When a problem is put in front of them (posed by reality or by a person), there are finally only two solutions:
- Either question themselves,
- Or question the relevance or validity of the problem.
The second choice is the most common for these people.
Constructing a super-self
This overestimation of oneself expresses the attempt to construct an external version of oneself, defined as a social character that will protect the underlying, much more fragile person.
This super-self has a great need for recognition by distinction from the herd. Indeed, if these people remain normal, they could sink. So it is considered essential to put themselves forward and above others.
By creating a super-self, you can feel like you’re protected, and others won’t be able to get too close because you’d be too high or too impressive.
Creating an imposing super-self will therefore protect these people with fragile high self-esteem.
As we try to build a strong and dominant image, proximity and intimacy will represent dangers.
Consequences of fragile high self-esteem
Fragile high self-esteem will lead to strategies that will cause stress and a high emotional cost.
The obsession with recognition and performance will lead to thinking of investment in intimate energy as sinful.
During the movements and aspirations of self-esteem upwards, we find wear and tear, a weakening of the personality, and a frequency of anxious manifestations.
During downward movements, there is a risk of depression and sudden awareness of the fragility of one’s self-esteem.
This self-esteem instability and fragile high self-esteem and exhausting over-positioning will represent an even greater impasse for the person than that posed by low self-esteem.
Narcissism as an extreme case
Narcissists need to charm their audience or “show off” in front of others. As long as we can self-reflect, evolving is always possible.
However, as this capacity to self-reflect diminishes, the closer one gets to what psychiatrists call the “narcissistic personality,” a form of hypertrophy (excessive development) of self-esteem.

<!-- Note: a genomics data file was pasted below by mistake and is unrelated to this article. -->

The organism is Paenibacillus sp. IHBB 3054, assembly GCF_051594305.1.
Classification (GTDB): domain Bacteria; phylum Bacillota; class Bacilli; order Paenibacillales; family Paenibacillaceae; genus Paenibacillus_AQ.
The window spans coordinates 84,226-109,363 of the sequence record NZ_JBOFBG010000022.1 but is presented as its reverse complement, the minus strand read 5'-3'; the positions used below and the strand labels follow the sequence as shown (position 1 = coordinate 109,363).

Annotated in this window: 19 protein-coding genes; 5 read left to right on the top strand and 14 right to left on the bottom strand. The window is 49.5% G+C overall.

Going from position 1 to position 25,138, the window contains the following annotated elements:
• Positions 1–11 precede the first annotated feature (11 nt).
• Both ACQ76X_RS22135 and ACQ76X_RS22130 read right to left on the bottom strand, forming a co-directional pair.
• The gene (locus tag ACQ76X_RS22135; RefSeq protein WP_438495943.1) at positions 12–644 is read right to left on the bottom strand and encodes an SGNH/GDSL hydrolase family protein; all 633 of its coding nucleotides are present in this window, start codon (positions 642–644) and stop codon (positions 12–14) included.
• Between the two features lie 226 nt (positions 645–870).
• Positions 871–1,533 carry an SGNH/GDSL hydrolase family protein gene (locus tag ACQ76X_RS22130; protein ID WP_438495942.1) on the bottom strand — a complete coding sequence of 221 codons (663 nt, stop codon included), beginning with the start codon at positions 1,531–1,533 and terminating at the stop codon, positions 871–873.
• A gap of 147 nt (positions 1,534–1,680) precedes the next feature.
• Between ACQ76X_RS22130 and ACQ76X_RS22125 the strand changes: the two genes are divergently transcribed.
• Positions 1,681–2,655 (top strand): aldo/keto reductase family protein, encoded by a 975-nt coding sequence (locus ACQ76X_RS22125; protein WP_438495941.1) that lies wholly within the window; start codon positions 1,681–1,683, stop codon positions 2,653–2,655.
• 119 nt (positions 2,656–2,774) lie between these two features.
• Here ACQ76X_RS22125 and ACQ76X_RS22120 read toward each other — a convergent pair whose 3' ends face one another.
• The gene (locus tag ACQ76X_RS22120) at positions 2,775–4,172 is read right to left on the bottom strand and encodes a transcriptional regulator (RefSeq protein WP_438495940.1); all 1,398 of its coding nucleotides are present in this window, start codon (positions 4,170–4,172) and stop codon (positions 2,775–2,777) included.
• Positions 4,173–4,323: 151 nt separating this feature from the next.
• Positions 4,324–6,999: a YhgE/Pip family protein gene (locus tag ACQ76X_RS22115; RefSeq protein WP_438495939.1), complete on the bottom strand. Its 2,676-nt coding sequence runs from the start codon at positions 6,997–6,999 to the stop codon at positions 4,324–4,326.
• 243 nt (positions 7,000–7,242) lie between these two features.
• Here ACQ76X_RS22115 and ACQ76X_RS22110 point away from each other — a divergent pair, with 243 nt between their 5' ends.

Narcissists are convinced that they are superior to others and deserve the best, whether it be the best treatment or places.
They are also convinced they should have special rights because they are superior to others. For example:
- they will drive faster than others (because they drive better and their car is safer),
- they speak longer in meetings (because their ideas are more valuable), etc.
Their success does not give them pride in their actions, but it will plunge them into excess, an excess of pride that bloats the whole person.
Narcissists go to great lengths to show that they are not just anyone and systematically seek attention.
In addition, narcissistic personalities have little concern for reciprocity, listening, and empathy.
Being in their presence is therefore frustrating and sometimes unpleasant. The other exists only as a counterpart, as an adversary, or as an obstacle.
Narcissists have such high self-esteem that they’ve become blind and indifferent. This creates a total deadlock for both their existence and progress.
Fragile high self-esteem behavior: Conclusion
People with high self-esteem over-position themselves and like to make many social comparisons:
- Either upwards where they devalue the other or are jealous of them,
- Or downward where they will despise them.
They tend to build a strong and dominant image and do not hesitate to create a super-self persona. For these people, proximity and intimacy represent dangers.
Narcissism is an extreme case of high self-esteem. A narcissist is blindly convinced of their superiority to everyone else and thinks he has all the rights.
All strategies implemented to protect the high but fragile self-esteem persona will create stress and a high emotional cost. Indeed, constantly wanting to obtain recognition and performance requires considerable energy.